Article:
• {{Citation|last = Hari Dass|first = Baba|title = Ashtanga Yoga Primer|year = 1978|pages = bk. cover|location = Santa Cruz|publisher = Sri Ram Publishing|isbn = 978-0-918100-04-7}}
  • BOOK,weblink Theory And Practice of Yoga: Essays in Honour of Gerald James Larson, Larson, Gerald James, BRILL, 2005, 978-90-04-14757-7, Jacobsen, Knut A.,
  • BOOK,weblink The Encyclopedia of Indian Philosophies: Yoga: India's philosophy of meditation, Larson, Gerald James, Motilal Banarsidass, 2008, 978-81-208-3349-4,
  • BOOK,weblink The Sivananda Companion to Yoga, Lidell, Lucy, Gaia Books Limited, 1983, 0-684-87000-2, London, yes,weblink" title="web.archive.org/web/20140722153814weblink">weblink 22 July 2014, dmy-all,
  • {{Citation|last =Mallinson|first =James|title =Brill's Encyclopedia of Hinduism. Volume Three|year =2011|chapter =Haá¹­ha Yoga|publisher =BRILL|editor-last1 =Jacobsen|editor-first1 =Knut A.|editor-last2 =Basu|editor-first2 =Helene}}
  • BOOK,weblink The shape of ancient thought, McEvilley, Thomas, Allworth Communications, 2002, 978-1-58115-203-6,
  • BOOK,weblink Six Systems of Indian Philosophy; Samkhya and Yoga, Naya and Vaiseshika, Müller, Max, Susil Gupta (India) Ltd., 1899, 0-7661-4296-5, Calcutta, Max Müller, Reprint edition; Originally published under the title of "The Six Systems of Indian Philosophy."
  • BOOK,weblink The Indus Civilization: A Contemporary Perspective, Possehl, Gregory, AltaMira Press, 2003, 978-0-7591-0172-2, Gregory Possehl,
  • BOOK, A Sourcebook in Indian Philosophy, Radhakrishnan, S., Moore, CA, Princeton, 1967, 0-691-01958-4, Sarvepalli Radhakrishnan,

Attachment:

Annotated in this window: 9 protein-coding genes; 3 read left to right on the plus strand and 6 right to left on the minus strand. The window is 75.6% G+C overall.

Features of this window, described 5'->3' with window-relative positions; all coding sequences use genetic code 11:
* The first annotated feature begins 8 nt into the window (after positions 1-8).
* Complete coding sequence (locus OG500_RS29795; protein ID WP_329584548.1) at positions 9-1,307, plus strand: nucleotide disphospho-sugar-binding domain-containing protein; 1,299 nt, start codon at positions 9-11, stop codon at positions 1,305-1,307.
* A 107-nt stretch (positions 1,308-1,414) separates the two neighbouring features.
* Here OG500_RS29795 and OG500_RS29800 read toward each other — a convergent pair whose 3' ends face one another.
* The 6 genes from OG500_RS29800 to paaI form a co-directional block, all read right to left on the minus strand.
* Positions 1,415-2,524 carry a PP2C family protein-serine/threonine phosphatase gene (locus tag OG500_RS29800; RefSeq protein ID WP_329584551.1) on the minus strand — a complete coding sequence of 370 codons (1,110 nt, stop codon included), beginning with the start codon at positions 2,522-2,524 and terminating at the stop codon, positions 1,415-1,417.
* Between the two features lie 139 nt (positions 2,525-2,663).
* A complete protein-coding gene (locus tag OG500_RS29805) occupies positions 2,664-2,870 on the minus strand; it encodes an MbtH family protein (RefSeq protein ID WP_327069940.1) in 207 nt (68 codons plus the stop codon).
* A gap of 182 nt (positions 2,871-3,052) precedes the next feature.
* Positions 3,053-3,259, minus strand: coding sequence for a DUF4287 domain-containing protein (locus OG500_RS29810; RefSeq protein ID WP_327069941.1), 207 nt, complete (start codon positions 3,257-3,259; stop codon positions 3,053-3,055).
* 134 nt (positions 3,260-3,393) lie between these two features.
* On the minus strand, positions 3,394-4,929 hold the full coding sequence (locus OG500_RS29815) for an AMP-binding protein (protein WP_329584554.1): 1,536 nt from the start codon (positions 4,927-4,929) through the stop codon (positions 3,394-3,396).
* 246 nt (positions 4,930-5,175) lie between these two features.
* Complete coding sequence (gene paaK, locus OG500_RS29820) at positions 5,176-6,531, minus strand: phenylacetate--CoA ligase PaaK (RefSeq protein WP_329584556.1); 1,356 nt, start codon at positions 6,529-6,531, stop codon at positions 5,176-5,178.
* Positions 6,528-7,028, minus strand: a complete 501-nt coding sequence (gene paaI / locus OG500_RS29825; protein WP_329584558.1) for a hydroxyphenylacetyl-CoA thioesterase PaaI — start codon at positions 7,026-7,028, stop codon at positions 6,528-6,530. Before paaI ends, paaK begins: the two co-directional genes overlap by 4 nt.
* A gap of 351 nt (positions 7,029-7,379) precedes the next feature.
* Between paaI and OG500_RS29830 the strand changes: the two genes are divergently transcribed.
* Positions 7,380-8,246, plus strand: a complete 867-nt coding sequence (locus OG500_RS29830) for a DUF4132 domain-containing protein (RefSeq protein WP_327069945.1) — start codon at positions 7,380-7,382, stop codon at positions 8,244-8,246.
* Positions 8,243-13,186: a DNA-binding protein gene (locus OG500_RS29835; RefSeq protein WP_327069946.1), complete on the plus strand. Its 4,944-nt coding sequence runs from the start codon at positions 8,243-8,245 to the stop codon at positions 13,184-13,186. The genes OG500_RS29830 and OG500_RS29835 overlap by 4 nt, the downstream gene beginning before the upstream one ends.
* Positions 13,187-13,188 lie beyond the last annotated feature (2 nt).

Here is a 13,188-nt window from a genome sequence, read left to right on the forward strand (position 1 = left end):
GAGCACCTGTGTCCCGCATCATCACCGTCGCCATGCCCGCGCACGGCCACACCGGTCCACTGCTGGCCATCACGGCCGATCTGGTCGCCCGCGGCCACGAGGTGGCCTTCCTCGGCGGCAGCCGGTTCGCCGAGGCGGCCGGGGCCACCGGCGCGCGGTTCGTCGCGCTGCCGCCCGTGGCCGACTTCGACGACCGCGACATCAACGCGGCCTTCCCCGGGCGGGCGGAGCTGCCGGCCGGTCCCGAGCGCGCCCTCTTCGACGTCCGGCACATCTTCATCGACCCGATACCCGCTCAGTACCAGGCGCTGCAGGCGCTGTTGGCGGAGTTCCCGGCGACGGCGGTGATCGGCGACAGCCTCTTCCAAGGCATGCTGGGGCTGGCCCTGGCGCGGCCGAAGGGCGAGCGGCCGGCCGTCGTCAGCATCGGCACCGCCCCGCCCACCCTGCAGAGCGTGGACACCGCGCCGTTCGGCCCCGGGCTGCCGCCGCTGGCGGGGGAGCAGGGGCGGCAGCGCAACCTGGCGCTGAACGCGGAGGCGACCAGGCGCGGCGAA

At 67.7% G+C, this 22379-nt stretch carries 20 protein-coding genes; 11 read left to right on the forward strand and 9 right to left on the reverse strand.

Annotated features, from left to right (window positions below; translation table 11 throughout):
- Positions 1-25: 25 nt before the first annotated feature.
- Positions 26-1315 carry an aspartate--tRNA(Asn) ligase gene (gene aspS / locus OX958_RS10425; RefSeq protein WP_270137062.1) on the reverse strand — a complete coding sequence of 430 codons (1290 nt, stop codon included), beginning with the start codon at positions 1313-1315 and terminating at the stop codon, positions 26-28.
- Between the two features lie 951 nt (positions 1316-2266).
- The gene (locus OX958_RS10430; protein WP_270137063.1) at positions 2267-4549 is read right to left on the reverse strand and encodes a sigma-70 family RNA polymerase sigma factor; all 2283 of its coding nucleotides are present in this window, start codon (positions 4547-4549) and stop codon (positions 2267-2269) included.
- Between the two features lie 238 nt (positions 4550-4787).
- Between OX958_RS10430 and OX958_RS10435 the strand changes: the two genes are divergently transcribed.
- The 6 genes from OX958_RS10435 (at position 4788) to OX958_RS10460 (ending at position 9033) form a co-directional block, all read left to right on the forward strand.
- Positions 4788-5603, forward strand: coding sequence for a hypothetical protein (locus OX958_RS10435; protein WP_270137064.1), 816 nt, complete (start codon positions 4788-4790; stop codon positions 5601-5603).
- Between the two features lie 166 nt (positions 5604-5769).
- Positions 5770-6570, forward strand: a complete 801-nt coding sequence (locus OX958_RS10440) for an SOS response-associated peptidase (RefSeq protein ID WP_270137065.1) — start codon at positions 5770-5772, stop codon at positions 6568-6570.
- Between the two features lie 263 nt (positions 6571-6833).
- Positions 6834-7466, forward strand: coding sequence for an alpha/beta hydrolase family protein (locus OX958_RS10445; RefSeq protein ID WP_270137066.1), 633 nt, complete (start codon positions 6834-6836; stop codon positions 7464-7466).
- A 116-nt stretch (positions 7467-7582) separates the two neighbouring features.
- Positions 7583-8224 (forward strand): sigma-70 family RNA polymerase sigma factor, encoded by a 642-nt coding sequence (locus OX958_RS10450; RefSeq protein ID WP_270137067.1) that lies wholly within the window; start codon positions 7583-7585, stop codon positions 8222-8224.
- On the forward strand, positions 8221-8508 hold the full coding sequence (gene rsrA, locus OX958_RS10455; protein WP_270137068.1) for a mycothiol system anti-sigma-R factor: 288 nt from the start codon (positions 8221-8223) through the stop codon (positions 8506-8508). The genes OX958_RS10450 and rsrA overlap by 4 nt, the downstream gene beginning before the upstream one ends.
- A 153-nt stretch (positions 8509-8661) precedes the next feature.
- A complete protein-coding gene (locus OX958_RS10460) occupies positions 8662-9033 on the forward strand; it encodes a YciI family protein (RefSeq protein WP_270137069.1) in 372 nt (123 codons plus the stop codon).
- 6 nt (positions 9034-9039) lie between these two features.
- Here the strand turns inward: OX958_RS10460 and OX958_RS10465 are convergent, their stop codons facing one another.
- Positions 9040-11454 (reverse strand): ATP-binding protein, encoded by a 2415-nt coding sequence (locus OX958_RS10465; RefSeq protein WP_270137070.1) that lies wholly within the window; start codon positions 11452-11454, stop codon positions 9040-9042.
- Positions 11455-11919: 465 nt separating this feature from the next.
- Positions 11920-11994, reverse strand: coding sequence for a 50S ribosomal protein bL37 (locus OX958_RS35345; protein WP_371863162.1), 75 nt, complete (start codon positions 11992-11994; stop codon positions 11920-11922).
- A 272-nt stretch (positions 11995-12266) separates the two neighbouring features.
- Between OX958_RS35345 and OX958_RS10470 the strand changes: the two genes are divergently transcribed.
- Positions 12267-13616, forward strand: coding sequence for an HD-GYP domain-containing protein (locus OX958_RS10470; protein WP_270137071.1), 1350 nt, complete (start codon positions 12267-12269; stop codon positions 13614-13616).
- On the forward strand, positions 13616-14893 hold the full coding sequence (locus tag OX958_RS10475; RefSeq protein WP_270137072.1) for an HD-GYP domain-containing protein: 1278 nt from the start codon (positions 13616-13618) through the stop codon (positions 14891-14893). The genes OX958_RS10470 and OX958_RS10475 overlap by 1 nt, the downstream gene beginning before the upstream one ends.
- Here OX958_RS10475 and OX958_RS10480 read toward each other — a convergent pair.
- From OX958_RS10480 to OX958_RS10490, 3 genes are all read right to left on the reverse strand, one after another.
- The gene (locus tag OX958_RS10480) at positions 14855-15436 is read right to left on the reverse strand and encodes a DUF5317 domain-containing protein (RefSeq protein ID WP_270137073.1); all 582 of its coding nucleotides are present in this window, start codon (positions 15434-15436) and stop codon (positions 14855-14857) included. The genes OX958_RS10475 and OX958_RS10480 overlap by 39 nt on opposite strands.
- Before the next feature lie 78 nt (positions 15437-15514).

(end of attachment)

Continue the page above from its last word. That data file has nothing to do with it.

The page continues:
• {{Citation|last=Samuel|first=Geoffrey|title=The Origins of Yoga and Tantra|url=https://books.google.com/?id=JAvrTGrbpf4C|year=2008|publisher=Cambridge University Press|isbn=978-0-521-69534-3}}
  • BOOK,weblink Asana Pranayama Mudra Bandha, Satyananda, Swami, Yoga Publications Trust, 2008, 978-81-86336-14-4, Munger, Swami Satyananda,
  • BOOK, The Science of Yoga, Taimni, I. K., The Theosophical Publishing House, 1961, 81-7059-212-7, Adyar, India,
  • BOOK, Yoga And Indian Philosophy (1977, Reprinted in 1998), Werner, Karel, Motilal Banarsidass Publ, 1998, 81-208-1609-9,
  • BOOK,weblink The Integrity of the Yoga DarÅ›ana: A Reconsideration of Classical Yoga, Whicher, Ian, SUNY Press, 1998, 978-0-7914-3815-2,
  • {{Citation|last =White|first =David Gordon|title =Yoga, Brief History of an Idea (Chapter 1 of "Yoga in practice")|url =http://press.princeton.edu/chapters/i9565.pdf|year =2011|publisher =Princeton University Press}}
  • {{Citation|last =White|first =David Gordon|title =The "Yoga Sutra of Patanjali": A Biography|year =2014|publisher =Princeton University Press}}
  • Worthington, Vivian (1982). A History of Yoga. Routledge. {{ISBN|0-7100-9258-X}}.
  • Wynne, Alexander "The Origin of Buddhist Meditation." Routledge, 2007, {{ISBN|1-134-09741-7}}.
  • {{Citation|last=Zimmer|first=Heinrich|title=Philosophies of India|url=https://books.google.com/books?id=bRQ5fpTmwoAC|year=1951|authorlink=Heinrich Zimmer|location=New York, New York|publisher=Princeton University Press|isbn=0-691-01758-1}} Bollingen Series XXVI; Edited by Joseph Cambell.
  • Zydenbos, Robert. Jainism Today and Its Future. München: Manya Verlag, 2006. p. 66

Further reading

  • BOOK, De Michelis, Elizabeth, 2005, A History of Modern Yoga, Continuum,
  • BOOK, Kenny, Molly, 2001, Integrated Movement Therapy, Continuum,

External links